A candid chat with 'The Lunchbox' actress Nimrat Kaur
Cadbury girl Nimrat Kaur plays a homemaker in The Lunchbox, hoping to find love through the meals she prepares for her husband. She speaks to Priyanka Pereira about struggle, success and the city being her only godfather
You have seen her staring at you from traffic signals, seductively licking a chocolate bar, almost convincing you to do the same. However, that’s not only the reason why Nimrat Kaur is under the spotlight. She is a part of Ritesh Batra’s internationally acclaimed film, The Lunchbox (releases September 20), wherein she plays a doting housewife who is trying to catch her husband’s attention by packing tasty meals for him for lunch.
One day, the lunchbox gets exchanged and reaches an elderly gentleman played by Irrfan Khan. Thus starts an understated love story between the two, whose ending may not be as one desired, but it leaves one with hope and faith in love. “I am a huge fan of romantic stories, unrequited love and love stories which do not necessarily follow a said pattern. When I was offered the script, it was the unpredictability of the script and the unconventionality of the romance which attracted me,” says the actress, who like her character, loves to cook, too.
Ever since The Luncbox was screened at the Festival De Cannes earlier this year, Nimrat’s performance has been duly praised. At Semaine De La Critique (The International Critics Week) at Cannes, she was introduced as the modern day Charulata, Sharmila Tagore and Madhubala. Karan Johar, after watching the film tweeted saying, “Nimrat Kaur is the soul of The Lunchbox, projecting marital angst, urban depression and longing for love like a legendary actor.” Nimrat, however, takes all the praise with a pinch of salt. “It is really overwhelming, but I believe I have a long way to go. And things happen when they are meant to,” she says.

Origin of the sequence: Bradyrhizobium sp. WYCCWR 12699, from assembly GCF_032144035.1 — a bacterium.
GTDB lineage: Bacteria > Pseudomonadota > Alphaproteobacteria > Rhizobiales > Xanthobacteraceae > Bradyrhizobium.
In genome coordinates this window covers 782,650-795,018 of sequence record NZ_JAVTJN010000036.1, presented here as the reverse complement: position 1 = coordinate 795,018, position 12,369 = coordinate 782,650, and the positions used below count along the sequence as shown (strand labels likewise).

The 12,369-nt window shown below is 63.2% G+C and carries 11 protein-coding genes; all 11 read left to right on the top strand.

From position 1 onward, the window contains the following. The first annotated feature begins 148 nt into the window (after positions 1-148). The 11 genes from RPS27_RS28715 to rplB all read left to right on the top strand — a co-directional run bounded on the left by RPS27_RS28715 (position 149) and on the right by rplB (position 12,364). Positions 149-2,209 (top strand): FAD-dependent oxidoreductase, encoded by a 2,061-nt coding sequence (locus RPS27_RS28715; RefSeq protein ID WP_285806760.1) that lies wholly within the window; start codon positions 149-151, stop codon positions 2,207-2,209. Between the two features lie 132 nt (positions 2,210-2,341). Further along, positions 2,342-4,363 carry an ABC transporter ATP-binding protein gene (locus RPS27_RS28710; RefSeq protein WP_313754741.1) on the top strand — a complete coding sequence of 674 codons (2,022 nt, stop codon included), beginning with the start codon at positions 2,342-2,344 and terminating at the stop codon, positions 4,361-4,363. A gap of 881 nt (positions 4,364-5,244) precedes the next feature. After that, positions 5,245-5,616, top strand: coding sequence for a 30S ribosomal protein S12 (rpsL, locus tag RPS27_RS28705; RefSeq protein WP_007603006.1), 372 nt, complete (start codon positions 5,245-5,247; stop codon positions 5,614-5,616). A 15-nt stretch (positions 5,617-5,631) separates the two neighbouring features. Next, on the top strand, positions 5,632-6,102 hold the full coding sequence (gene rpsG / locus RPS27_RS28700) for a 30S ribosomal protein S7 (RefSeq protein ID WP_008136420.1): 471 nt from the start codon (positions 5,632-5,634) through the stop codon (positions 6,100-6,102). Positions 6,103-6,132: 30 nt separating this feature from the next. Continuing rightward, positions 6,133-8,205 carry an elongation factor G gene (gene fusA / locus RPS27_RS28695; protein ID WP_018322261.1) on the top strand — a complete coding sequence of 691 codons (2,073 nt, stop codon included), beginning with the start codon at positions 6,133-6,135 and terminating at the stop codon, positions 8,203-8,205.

Nimrat, a Punjabi, was brought up in places all across India, as her father was in the Army. After completing her graduation in Delhi, she convinced her parents about her dream of becoming an actor. “They weren’t against it, but they were certainly worried for me.” Nimrat came to Mumbai nine years ago with a plan to try her luck for sometime, and if things did not work out, she would return home. Like most aspirants in the city, she got her portfolio clicked and distributed her pictures to various production houses. “I went for a number of auditions everyday. My first break came with Kumar Sanu and Shreya Ghoshal’s music video, Tera Mera Pyaar.” Nimrat went on to bag many commercials, including those for Asian Paints and Kaya Skin Clinic.
After almost four years in the industry, she felt the need to do something different. “My main intention of coming to this city was to act. But I had come here without a course in acting. I knew acting couldn’t be learned, but I wanted to challenge myself and see if I could do it.” She soon began watching plays and was introduced to some theatre artistes. She was then offered a role in one of the plays directed by Sunil Shanbagh.
Films were still a distant dream for the actress, but she let things take their course. “There is a time and space for everything, and I knew it would happen when it was meant to.” Soon enough, she was spotted by Vasan Bala who wanted her to be a part of Peddlers. “I met Vasan and he narrated the role to me. It was a small role, but I was willing to do it,” she says. This was then followed by The Lunchbox, which catapulted her to new heights of stardom. “I have always believed that when you want something the universe does conspire to help you achieve it. And in my case, it certainly has.”
Nimrat is now willing to take it slow. She hasn’t signed another film after The Lunchbox. “I now want to do a film which is far removed from what I have done in the past. I am willing to wait,” she confirms. She says she feels secure because she feels the city has embraced her wholeheartedly and given her a sense of belonging. “I have positive people around me who keep me happy and content. When I came to Mumbai, I was often asked whether I missed having a godfather here. Now I can confidently say that ‘Mumbai is my godfather,” she smiles.